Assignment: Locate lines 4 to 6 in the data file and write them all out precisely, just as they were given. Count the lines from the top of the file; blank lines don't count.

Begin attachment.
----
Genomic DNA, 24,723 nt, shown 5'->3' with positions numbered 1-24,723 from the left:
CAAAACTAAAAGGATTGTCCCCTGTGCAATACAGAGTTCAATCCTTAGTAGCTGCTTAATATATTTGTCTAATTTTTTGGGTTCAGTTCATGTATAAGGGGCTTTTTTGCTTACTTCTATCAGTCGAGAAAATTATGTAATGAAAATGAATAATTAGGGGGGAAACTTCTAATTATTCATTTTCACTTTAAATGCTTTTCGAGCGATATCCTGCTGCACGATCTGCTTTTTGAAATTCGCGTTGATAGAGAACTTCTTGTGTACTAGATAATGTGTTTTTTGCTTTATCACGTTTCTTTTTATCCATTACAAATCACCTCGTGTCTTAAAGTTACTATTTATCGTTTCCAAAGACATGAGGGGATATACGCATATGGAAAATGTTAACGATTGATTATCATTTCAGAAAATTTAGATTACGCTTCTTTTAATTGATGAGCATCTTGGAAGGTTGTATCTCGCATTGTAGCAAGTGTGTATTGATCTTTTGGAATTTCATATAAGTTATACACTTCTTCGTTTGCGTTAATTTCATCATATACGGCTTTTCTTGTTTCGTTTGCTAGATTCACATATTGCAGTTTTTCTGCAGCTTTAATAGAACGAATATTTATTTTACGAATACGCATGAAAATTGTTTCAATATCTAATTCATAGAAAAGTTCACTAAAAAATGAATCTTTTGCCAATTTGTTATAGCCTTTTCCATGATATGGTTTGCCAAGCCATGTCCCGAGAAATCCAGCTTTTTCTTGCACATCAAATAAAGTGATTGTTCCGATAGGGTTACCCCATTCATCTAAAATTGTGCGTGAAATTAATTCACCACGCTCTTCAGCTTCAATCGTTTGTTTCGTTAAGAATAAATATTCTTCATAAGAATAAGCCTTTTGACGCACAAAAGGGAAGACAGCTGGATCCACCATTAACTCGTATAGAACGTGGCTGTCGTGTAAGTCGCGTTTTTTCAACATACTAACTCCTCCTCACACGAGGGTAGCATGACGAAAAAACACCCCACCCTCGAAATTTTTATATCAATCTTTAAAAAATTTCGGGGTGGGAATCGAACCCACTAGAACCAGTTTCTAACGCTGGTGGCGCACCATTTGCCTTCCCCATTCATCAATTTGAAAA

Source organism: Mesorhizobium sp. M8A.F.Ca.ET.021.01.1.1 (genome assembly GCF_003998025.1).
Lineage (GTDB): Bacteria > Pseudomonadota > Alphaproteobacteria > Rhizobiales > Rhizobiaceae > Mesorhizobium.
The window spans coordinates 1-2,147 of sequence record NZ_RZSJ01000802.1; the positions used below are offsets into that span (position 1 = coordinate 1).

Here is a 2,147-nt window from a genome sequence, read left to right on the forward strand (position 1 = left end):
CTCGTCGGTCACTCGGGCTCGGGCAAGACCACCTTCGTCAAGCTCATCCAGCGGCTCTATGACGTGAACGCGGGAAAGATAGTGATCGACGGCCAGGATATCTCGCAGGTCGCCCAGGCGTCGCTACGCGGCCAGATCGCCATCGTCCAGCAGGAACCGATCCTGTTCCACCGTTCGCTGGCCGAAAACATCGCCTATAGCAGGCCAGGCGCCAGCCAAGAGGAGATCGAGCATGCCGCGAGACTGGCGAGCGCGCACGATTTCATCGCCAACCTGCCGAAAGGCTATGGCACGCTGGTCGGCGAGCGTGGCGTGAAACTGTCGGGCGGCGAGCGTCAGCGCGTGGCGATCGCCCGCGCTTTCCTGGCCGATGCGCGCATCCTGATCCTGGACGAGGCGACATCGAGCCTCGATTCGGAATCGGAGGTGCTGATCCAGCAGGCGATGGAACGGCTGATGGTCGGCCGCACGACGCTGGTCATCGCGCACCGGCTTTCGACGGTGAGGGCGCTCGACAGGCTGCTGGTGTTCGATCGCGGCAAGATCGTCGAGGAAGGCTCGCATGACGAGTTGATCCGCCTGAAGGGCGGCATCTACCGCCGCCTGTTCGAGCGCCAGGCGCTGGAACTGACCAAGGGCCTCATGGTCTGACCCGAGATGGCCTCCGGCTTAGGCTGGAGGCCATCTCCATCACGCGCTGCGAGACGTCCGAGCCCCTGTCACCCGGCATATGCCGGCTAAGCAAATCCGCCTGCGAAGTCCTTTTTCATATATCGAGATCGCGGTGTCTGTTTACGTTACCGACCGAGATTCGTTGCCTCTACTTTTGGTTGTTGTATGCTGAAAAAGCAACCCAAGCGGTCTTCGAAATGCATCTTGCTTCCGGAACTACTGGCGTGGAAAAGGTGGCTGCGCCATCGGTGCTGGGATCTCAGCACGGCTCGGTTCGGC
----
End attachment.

Lineage (GTDB): Bacteria > Pseudomonadota > Alphaproteobacteria > Rhizobiales > Rhizobiaceae > Mesorhizobium.
The window spans coordinates 1-2,147 of sequence record NZ_RZSJ01000802.1; the positions used below are offsets into that span (position 1 = coordinate 1).

Here is a 2,147-nt window from a genome sequence, read left to right on the forward strand (position 1 = left end):